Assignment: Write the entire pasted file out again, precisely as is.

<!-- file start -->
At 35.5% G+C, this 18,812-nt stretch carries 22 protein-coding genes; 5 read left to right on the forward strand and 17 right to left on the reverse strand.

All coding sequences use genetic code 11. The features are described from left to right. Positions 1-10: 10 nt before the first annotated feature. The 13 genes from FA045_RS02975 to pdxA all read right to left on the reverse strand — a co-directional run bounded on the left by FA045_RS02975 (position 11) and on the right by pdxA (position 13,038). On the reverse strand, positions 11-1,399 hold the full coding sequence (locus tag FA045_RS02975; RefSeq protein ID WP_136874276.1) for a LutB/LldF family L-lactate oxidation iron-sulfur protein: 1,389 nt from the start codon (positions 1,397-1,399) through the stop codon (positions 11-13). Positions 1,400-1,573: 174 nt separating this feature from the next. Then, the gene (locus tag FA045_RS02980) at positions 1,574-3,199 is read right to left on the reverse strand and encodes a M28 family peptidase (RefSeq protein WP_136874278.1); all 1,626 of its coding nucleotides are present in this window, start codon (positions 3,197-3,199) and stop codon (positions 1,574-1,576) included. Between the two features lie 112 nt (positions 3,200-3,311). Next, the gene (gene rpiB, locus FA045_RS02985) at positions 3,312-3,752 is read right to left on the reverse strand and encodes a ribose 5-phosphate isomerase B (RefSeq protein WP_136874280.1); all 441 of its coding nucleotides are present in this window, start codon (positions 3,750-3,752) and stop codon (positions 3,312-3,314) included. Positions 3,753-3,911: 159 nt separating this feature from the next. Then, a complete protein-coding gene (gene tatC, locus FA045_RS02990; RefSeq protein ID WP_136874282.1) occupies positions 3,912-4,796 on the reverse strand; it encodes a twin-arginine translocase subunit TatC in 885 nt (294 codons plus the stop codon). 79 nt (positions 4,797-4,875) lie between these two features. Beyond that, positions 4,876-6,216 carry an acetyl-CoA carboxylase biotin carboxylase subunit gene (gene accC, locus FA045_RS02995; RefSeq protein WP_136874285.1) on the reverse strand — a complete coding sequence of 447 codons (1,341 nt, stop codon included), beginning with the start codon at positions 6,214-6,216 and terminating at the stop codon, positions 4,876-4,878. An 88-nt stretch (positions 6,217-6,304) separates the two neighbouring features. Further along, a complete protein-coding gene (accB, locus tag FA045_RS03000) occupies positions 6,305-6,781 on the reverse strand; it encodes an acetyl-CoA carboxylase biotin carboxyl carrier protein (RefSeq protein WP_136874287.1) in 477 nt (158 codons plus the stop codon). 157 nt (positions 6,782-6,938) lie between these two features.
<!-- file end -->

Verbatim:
At 35.5% G+C, this 18,812-nt stretch carries 22 protein-coding genes; 5 read left to right on the forward strand and 17 right to left on the reverse strand.

All coding sequences use genetic code 11. The features are described from left to right. Positions 1-10: 10 nt before the first annotated feature. The 13 genes from FA045_RS02975 to pdxA all read right to left on the reverse strand — a co-directional run bounded on the left by FA045_RS02975 (position 11) and on the right by pdxA (position 13,038). On the reverse strand, positions 11-1,399 hold the full coding sequence (locus tag FA045_RS02975; RefSeq protein ID WP_136874276.1) for a LutB/LldF family L-lactate oxidation iron-sulfur protein: 1,389 nt from the start codon (positions 1,397-1,399) through the stop codon (positions 11-13). Positions 1,400-1,573: 174 nt separating this feature from the next. Then, the gene (locus tag FA045_RS02980) at positions 1,574-3,199 is read right to left on the reverse strand and encodes a M28 family peptidase (RefSeq protein WP_136874278.1); all 1,626 of its coding nucleotides are present in this window, start codon (positions 3,197-3,199) and stop codon (positions 1,574-1,576) included. Between the two features lie 112 nt (positions 3,200-3,311). Next, the gene (gene rpiB, locus FA045_RS02985) at positions 3,312-3,752 is read right to left on the reverse strand and encodes a ribose 5-phosphate isomerase B (RefSeq protein WP_136874280.1); all 441 of its coding nucleotides are present in this window, start codon (positions 3,750-3,752) and stop codon (positions 3,312-3,314) included. Positions 3,753-3,911: 159 nt separating this feature from the next. Then, a complete protein-coding gene (gene tatC, locus FA045_RS02990; RefSeq protein ID WP_136874282.1) occupies positions 3,912-4,796 on the reverse strand; it encodes a twin-arginine translocase subunit TatC in 885 nt (294 codons plus the stop codon). 79 nt (positions 4,797-4,875) lie between these two features. Beyond that, positions 4,876-6,216 carry an acetyl-CoA carboxylase biotin carboxylase subunit gene (gene accC, locus FA045_RS02995; RefSeq protein WP_136874285.1) on the reverse strand — a complete coding sequence of 447 codons (1,341 nt, stop codon included), beginning with the start codon at positions 6,214-6,216 and terminating at the stop codon, positions 4,876-4,878. An 88-nt stretch (positions 6,217-6,304) separates the two neighbouring features. Further along, a complete protein-coding gene (accB, locus tag FA045_RS03000) occupies positions 6,305-6,781 on the reverse strand; it encodes an acetyl-CoA carboxylase biotin carboxyl carrier protein (RefSeq protein WP_136874287.1) in 477 nt (158 codons plus the stop codon). 157 nt (positions 6,782-6,938) lie between these two features.